At every level of the game, from five-a-side to Premier League to World Cup, it’s down to every player, coach, ref and fan to know what racism looks like and how to tackle it.
There are times when it feels like racism in sport dominates the news as much as the results do and it has a knock-on effect on the entire sport and future generations of hopefuls. Some progress has been seen recently, with associations and governing bodies around the world stepping up to start putting their money where their mouths are and stamp out racism with a firm boot.
But it’s the awareness that can sometimes elude us, and we can only be aware if we educate ourselves. It’s only by listening to people with lived experiences – as well as our intrinsic sense of moral decency – that we can do better. The five sports councils of the UK published in two reports in June 2021 under the Tackling Racism and Racial Inequality in Sport review. It uncovered that racism and racial inequalities are still prevalent in sport and that ethnically diverse communities are being consistently disadvantaged. The review heavily supports “ongoing training and education to understand racism and the impact it has on individuals and our sector.”
Accelerate Sport’s new online course, Tackling Racism in Sport, can help you in very short space of time learn what racism really is, and recognise and challenge micro-aggressions and negative stereotyping both on and off the pitch. It’ll also explain the laws, such as the Equality Act 2010, that exist to prevent discrimination of ethnic minority communities and individuals, showing how you can proactively ensure it stays out of your club.
Love football, not racism
Former footballer, coach, referee, and high school teacher, Nana Baah, believes strongly that more needs to be done to educate people (both young and old) about sensitivity towards racial differences. He has found through his entire career that he’s had to face unequal opportunities to his peers, having to try harder and go the long way around to achieve the same as others. One of our case studies on the eLearning course, Nana tells us of the times he’s experienced racial slurs, been treated differently in the changing room, right down to having a banana thrown at him on the pitch. “It’s something that hurts,” he says, “because all you’re trying to do is play football and the one thing you don’t want is the colour of your skin being brought into the sport that you love.”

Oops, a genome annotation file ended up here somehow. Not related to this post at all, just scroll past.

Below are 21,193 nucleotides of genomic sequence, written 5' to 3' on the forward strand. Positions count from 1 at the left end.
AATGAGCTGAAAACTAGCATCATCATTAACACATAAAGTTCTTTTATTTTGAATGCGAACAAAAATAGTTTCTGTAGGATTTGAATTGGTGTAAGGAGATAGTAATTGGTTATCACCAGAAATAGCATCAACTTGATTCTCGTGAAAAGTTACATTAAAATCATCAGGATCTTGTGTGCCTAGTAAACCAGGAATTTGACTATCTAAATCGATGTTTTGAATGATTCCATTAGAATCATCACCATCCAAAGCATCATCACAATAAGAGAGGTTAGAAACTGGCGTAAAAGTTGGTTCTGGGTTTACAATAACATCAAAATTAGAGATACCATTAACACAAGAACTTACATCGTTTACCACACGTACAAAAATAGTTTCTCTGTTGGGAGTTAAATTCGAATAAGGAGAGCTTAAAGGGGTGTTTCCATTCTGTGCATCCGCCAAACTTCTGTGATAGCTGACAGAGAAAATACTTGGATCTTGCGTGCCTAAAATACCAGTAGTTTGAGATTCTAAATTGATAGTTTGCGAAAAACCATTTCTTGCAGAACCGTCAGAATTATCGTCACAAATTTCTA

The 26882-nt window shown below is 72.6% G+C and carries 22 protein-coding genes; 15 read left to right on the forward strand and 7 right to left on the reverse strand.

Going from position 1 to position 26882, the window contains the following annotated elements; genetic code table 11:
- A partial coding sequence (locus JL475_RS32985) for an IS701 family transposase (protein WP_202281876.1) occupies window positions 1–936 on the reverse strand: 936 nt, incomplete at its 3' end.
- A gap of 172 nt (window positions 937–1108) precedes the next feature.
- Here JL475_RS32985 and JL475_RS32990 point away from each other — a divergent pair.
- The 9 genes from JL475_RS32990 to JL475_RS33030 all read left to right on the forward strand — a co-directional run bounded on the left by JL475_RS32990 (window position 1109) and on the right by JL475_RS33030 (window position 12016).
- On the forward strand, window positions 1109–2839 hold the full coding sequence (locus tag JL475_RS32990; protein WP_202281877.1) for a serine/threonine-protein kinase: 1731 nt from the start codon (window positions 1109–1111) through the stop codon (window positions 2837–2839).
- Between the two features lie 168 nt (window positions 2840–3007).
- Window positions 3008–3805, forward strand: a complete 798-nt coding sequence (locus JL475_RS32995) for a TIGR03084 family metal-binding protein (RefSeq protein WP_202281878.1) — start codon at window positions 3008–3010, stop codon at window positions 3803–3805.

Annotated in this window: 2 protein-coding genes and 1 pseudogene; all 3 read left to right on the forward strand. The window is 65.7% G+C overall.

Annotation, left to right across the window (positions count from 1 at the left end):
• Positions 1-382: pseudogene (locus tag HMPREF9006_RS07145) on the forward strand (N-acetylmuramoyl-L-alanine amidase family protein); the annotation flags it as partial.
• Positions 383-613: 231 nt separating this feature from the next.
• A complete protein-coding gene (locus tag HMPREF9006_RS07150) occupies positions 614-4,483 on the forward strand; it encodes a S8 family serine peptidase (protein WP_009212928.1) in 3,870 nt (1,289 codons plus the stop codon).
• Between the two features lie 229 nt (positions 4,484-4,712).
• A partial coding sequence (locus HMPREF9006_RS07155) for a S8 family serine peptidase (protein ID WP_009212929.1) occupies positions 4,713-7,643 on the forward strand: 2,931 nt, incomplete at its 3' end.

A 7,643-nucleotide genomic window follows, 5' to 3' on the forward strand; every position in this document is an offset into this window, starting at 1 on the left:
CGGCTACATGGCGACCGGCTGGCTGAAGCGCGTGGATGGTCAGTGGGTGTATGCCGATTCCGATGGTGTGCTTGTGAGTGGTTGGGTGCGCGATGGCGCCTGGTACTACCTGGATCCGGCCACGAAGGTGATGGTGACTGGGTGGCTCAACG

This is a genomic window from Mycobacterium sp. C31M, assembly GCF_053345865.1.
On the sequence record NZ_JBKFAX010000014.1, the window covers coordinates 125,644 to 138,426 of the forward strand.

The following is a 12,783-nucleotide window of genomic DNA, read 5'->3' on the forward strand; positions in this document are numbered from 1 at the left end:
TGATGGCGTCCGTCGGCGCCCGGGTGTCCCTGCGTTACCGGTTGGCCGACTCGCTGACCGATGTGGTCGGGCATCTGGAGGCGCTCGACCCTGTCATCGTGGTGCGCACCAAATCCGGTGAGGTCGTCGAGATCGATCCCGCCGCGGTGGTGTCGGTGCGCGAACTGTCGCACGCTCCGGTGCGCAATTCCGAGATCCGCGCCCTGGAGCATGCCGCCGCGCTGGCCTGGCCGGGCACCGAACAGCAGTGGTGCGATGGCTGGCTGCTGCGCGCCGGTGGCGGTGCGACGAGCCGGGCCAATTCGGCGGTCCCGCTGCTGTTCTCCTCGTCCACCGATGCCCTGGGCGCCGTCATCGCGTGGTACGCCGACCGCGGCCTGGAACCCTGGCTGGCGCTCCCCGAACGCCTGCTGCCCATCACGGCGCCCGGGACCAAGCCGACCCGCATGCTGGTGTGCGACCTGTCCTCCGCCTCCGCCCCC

He explains that he lost the love of football for a while after being racially abused, especially because he felt unsupported by his peers and the system, and soon became untrusting of white coaches and referees for not being looked after properly following attacks. That’s why he wants clubs, sports orgs and governing bodies to feel better equipped to respond proactively to racist incidents in a safe way, by taking courses like Tackling Racism in Sport. On the course, Nana reminds us with the utmost seriousness that it racial abuse is against the law, and that clubs can not only take it to the ref on the pitch and as high up at the club as they can, they can also log it with their nation’s football association and even go to police. It’s time to take a proper stand against these incidents.